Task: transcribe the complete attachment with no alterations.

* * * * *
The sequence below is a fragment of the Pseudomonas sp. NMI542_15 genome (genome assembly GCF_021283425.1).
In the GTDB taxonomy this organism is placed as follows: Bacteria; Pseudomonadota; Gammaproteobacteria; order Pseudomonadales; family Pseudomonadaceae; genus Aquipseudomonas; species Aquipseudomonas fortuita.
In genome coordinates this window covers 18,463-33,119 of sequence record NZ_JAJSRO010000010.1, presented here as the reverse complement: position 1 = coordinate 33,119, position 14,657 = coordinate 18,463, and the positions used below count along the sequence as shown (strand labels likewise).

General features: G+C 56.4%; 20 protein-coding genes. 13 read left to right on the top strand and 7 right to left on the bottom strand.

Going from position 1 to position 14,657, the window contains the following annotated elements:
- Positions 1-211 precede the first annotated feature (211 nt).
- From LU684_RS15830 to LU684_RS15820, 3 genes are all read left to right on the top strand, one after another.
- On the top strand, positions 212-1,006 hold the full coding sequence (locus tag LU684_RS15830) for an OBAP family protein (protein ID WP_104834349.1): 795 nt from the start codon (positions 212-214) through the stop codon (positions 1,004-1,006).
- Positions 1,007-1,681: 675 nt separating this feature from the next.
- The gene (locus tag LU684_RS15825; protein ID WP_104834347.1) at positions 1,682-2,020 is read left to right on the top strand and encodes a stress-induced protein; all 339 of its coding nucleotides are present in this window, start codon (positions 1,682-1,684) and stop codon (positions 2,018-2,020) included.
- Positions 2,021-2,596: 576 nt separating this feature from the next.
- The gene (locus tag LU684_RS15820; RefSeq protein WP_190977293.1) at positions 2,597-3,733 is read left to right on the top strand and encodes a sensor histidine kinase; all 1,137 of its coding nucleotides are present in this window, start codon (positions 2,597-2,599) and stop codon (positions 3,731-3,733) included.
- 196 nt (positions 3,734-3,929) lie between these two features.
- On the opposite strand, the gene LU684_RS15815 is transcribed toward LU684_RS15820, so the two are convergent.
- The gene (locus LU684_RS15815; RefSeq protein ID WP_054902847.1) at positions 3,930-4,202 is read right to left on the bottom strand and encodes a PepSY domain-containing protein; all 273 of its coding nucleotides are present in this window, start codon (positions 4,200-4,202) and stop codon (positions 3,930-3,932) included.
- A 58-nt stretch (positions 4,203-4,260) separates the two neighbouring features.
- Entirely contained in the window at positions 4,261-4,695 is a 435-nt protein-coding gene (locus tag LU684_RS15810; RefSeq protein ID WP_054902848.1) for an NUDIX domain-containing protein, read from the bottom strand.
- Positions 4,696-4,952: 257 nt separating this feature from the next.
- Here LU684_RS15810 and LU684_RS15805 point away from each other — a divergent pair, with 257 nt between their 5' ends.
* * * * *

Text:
The sequence below is a fragment of the Pseudomonas sp. NMI542_15 genome (genome assembly GCF_021283425.1).
In the GTDB taxonomy this organism is placed as follows: Bacteria; Pseudomonadota; Gammaproteobacteria; order Pseudomonadales; family Pseudomonadaceae; genus Aquipseudomonas; species Aquipseudomonas fortuita.
In genome coordinates this window covers 18,463-33,119 of sequence record NZ_JAJSRO010000010.1, presented here as the reverse complement: position 1 = coordinate 33,119, position 14,657 = coordinate 18,463, and the positions used below count along the sequence as shown (strand labels likewise).

General features: G+C 56.4%; 20 protein-coding genes. 13 read left to right on the top strand and 7 right to left on the bottom strand.

Going from position 1 to position 14,657, the window contains the following annotated elements:
- Positions 1-211 precede the first annotated feature (211 nt).
- From LU684_RS15830 to LU684_RS15820, 3 genes are all read left to right on the top strand, one after another.
- On the top strand, positions 212-1,006 hold the full coding sequence (locus tag LU684_RS15830) for an OBAP family protein (protein ID WP_104834349.1): 795 nt from the start codon (positions 212-214) through the stop codon (positions 1,004-1,006).
- Positions 1,007-1,681: 675 nt separating this feature from the next.
- The gene (locus tag LU684_RS15825; protein ID WP_104834347.1) at positions 1,682-2,020 is read left to right on the top strand and encodes a stress-induced protein; all 339 of its coding nucleotides are present in this window, start codon (positions 1,682-1,684) and stop codon (positions 2,018-2,020) included.
- Positions 2,021-2,596: 576 nt separating this feature from the next.
- The gene (locus tag LU684_RS15820; RefSeq protein WP_190977293.1) at positions 2,597-3,733 is read left to right on the top strand and encodes a sensor histidine kinase; all 1,137 of its coding nucleotides are present in this window, start codon (positions 2,597-2,599) and stop codon (positions 3,731-3,733) included.
- 196 nt (positions 3,734-3,929) lie between these two features.
- On the opposite strand, the gene LU684_RS15815 is transcribed toward LU684_RS15820, so the two are convergent.
- The gene (locus LU684_RS15815; RefSeq protein ID WP_054902847.1) at positions 3,930-4,202 is read right to left on the bottom strand and encodes a PepSY domain-containing protein; all 273 of its coding nucleotides are present in this window, start codon (positions 4,200-4,202) and stop codon (positions 3,930-3,932) included.
- A 58-nt stretch (positions 4,203-4,260) separates the two neighbouring features.
- Entirely contained in the window at positions 4,261-4,695 is a 435-nt protein-coding gene (locus tag LU684_RS15810; RefSeq protein ID WP_054902848.1) for an NUDIX domain-containing protein, read from the bottom strand.
- Positions 4,696-4,952: 257 nt separating this feature from the next.
- Here LU684_RS15810 and LU684_RS15805 point away from each other — a divergent pair, with 257 nt between their 5' ends.